The Navy Reserve was officially formed in 1915 – just as the United States was emerging as a world power and just following the outbreak of World War I. But the concept of the American Citizen Sailor actually precedes America itself. Follow Navy Reserve history – from its militia-like roots to its official existence over the past 100 years.
Even before the Continental Congress established the Continental Navy, there were bands of residents in seaside towns such as Machias, ME, engaging in combat with British warships – inspired by the spirited battles of Minutemen.
By the end of World War II, there were millions of Americans actively engaged in that conflict as members of the Navy. And the vast majority of them – Reservists.
From the American Revolution to the ongoing engagements in the Middle East, American Citizen Sailors/Reservists have performed heroically in service to their nation – creating and maintaining a proud heritage and history built on the same core values that guide all of America’s Navy. Honor. Courage. Commitment.
Ten out of eleven Sailors in the Navy during World War II were Naval Reservists. They made possible the rapid expansion of our naval service into the largest the world has ever known — some three and a third million. They had to learn their job the hard way, with a maximum amount of training in a minimum period of time. Today the Naval Reserve, profiting by its wartime experiences, is even better prepared to help this Nation protect the peace.John L. Sullivan,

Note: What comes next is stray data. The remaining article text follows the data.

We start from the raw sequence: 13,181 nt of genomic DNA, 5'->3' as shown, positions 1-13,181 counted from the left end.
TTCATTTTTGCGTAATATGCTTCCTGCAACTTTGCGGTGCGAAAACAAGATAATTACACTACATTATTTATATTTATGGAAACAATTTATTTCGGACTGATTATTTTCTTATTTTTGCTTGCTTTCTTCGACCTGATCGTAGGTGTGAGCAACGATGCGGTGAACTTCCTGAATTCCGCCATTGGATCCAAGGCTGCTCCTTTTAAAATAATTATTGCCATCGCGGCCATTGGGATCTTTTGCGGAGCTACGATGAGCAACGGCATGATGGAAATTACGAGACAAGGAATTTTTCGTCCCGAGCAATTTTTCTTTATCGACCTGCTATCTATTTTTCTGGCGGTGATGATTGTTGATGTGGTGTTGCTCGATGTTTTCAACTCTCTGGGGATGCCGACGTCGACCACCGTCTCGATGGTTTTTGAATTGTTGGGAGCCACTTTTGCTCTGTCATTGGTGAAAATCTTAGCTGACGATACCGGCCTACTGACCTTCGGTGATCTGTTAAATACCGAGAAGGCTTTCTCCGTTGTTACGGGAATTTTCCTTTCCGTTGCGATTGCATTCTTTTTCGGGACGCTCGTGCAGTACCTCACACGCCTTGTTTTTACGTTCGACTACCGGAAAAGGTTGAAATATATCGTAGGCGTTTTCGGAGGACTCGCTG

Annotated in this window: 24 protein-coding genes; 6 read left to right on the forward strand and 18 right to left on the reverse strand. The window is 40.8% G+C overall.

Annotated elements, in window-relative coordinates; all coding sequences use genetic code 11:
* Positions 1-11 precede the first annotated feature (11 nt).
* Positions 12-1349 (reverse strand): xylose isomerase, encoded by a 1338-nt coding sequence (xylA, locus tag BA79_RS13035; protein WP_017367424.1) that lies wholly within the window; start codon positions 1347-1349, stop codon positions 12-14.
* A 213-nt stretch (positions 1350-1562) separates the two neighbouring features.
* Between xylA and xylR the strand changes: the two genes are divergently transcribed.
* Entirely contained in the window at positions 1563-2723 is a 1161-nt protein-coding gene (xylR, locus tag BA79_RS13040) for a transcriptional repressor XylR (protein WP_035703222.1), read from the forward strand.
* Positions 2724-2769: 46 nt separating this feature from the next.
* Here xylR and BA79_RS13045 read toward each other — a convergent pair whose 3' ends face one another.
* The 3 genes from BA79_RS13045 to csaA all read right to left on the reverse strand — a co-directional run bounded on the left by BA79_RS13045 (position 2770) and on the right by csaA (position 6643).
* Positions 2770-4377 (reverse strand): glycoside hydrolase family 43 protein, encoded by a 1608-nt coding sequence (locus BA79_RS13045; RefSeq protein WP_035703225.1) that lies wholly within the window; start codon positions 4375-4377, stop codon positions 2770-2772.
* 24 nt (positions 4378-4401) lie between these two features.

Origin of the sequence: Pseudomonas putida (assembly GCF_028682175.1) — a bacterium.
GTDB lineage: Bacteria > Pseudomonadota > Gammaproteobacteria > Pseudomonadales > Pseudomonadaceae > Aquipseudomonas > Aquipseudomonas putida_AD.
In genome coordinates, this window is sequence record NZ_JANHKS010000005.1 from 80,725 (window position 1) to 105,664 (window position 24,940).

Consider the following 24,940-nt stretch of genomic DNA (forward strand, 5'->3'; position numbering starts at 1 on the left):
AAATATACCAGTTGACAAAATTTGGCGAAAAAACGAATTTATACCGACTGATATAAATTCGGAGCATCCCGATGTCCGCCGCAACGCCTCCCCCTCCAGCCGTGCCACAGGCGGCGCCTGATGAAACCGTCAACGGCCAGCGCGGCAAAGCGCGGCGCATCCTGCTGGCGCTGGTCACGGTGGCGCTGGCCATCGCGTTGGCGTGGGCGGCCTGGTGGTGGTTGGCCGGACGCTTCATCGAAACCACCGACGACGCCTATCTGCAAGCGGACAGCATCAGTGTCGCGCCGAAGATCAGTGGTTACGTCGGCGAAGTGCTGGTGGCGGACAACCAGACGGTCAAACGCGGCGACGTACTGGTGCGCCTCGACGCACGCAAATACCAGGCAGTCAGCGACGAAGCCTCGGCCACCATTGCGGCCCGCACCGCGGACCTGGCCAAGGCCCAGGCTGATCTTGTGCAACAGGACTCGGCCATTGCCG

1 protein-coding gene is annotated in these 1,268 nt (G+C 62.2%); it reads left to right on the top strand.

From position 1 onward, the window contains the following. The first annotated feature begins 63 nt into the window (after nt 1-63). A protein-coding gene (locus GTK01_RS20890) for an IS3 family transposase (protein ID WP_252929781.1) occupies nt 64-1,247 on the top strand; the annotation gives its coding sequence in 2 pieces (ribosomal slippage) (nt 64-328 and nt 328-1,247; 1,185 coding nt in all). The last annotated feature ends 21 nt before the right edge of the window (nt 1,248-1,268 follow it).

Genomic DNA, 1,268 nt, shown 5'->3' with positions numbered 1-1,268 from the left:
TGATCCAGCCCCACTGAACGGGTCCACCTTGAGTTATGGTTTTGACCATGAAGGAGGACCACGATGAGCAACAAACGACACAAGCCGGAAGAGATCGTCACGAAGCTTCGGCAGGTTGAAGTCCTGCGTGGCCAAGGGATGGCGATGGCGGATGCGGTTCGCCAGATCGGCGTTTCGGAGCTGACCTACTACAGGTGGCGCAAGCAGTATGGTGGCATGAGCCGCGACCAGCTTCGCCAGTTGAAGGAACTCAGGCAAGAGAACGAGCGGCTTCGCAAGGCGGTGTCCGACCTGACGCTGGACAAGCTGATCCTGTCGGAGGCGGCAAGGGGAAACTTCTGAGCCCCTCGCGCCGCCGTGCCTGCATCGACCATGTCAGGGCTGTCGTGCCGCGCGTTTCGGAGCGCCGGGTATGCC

Today’s Navy Reserve is an essential element of America’s Navy. Each day Navy Reserve Sailors provide global operational support to fleet and combatant commanders using skill sets they hone through both military and civilian training. It is this breadth and depth of experience, unique to the Citizen Sailor that enhances operational readiness, provides strategic depth, and strengthens the fabric of our force.Vice Admiral Robin R. Braun,